HE Alexey Meshkov held various diplomatic positions in the Russian Ministry of Foreign Affairs before joining the Embassies of Italy and the Republic of San Marino as Ambassador.
[caption id="attachment_29235" align="alignnone" width="960"] Model Victoria Silvstedt. Photo: Thomas Iser[/caption]
Thomas Iser, Universal Humanity Photographer
ML: Our paths crossed at the Fairmont Monte Carlo. Talk a little about yourself.
TI: I was born in Metz, France in 1987, and had a quite a turbulent childhood as my brother and I were raised with no rules or boundaries.
Our parents split when I was three, and then life became a rollercoaster. As a teenager I saw my brother fall into drugs and become schizophrenic, my mother suffer from depression and my father quite distant, not by choice but due to circumstances.
My mom’s parents were really caring and loving, and thanks to them I got to see what nature had to offer, the beautiful forests, the rivers – I still dream today about the beauty I saw fishing in those rivers with my grandfather. Without my grandparents, I would have surely taken a wrong path. You can only give what you receive.
ML: You are a self-taught performer, photographer and painter. When did this all begin?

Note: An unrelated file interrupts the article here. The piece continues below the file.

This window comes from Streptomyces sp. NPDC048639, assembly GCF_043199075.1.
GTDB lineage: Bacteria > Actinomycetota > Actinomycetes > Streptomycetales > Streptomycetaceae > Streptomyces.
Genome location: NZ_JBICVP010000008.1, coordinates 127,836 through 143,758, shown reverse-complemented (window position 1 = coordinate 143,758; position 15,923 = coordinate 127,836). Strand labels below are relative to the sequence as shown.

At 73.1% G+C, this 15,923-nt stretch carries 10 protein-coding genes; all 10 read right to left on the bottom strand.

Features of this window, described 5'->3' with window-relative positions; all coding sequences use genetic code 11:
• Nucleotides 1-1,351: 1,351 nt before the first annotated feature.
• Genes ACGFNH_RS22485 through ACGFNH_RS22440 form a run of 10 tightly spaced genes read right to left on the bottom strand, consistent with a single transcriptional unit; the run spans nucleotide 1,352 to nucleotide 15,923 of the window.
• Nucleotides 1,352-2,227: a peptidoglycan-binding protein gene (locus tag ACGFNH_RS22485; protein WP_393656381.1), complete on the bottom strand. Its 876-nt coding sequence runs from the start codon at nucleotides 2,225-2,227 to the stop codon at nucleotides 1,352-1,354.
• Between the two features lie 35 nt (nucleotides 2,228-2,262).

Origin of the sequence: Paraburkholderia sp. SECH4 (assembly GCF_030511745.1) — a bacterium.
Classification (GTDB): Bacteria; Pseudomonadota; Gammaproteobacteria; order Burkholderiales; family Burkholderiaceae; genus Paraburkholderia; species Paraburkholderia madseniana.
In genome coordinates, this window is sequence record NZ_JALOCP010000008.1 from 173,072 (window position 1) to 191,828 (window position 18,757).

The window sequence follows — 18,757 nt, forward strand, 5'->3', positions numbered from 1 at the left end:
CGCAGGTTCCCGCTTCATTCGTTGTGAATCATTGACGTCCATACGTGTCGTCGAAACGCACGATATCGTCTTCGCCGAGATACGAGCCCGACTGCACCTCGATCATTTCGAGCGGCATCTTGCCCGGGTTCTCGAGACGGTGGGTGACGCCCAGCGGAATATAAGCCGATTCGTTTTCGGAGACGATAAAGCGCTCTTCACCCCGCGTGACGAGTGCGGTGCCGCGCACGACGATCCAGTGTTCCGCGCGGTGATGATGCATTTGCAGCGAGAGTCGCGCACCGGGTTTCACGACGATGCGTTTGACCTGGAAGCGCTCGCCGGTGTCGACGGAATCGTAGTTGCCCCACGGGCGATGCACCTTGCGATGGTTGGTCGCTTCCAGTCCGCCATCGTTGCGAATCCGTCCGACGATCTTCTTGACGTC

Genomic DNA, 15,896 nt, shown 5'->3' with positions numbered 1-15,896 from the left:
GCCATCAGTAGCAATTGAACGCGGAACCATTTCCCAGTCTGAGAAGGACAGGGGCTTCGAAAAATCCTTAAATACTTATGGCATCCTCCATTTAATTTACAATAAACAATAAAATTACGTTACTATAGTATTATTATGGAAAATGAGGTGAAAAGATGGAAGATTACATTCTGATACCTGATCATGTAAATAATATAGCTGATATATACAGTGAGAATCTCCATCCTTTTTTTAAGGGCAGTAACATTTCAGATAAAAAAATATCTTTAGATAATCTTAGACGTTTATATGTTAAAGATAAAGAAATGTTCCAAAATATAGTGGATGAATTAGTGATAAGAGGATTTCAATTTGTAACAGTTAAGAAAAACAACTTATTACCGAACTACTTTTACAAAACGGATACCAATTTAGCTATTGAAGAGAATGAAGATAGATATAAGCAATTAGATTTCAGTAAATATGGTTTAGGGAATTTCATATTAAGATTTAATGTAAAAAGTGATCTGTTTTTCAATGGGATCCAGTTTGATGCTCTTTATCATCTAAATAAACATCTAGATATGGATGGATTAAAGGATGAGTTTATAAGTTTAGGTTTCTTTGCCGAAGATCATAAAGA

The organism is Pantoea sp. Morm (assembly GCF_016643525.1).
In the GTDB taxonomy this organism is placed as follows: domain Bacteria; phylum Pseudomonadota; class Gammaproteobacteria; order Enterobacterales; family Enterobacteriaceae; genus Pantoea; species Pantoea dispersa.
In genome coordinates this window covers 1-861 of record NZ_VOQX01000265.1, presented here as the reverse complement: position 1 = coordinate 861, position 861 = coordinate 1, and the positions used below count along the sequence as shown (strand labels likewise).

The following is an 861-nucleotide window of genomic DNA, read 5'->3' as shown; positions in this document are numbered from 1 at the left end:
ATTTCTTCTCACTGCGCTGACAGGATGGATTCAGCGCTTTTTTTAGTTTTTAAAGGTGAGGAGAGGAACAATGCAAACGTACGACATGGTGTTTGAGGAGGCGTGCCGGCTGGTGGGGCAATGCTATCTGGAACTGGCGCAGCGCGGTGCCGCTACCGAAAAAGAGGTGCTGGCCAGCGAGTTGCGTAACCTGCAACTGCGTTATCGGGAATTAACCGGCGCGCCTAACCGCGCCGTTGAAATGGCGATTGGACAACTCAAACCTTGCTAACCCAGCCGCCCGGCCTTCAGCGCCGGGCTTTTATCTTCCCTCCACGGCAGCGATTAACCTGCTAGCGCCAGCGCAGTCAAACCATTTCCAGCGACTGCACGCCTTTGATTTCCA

TI: I started skateboarding at a really young age, and also doing graffiti. I was fascinated by the energy and the colours, and because it was something forbidden, almost secret in a way. Plus the adrenaline you get while painting in illegal places is really addictive, a pure shot of life. When you do get caught, you have to use your imagination to get out of trouble as best you can. Street graffiti is a very good education.
Art became my life over time, and nothing matters more to me than expressing inspiring ideas through my work. As humanity faces bigger challenges, the world, more than ever, needs unity. If we want to survive on this planet we have to understand that we are one, all connected, and that we need to work together to face the threats to human existence. Art is something very personal I share with the world and everyday I learn about people and myself.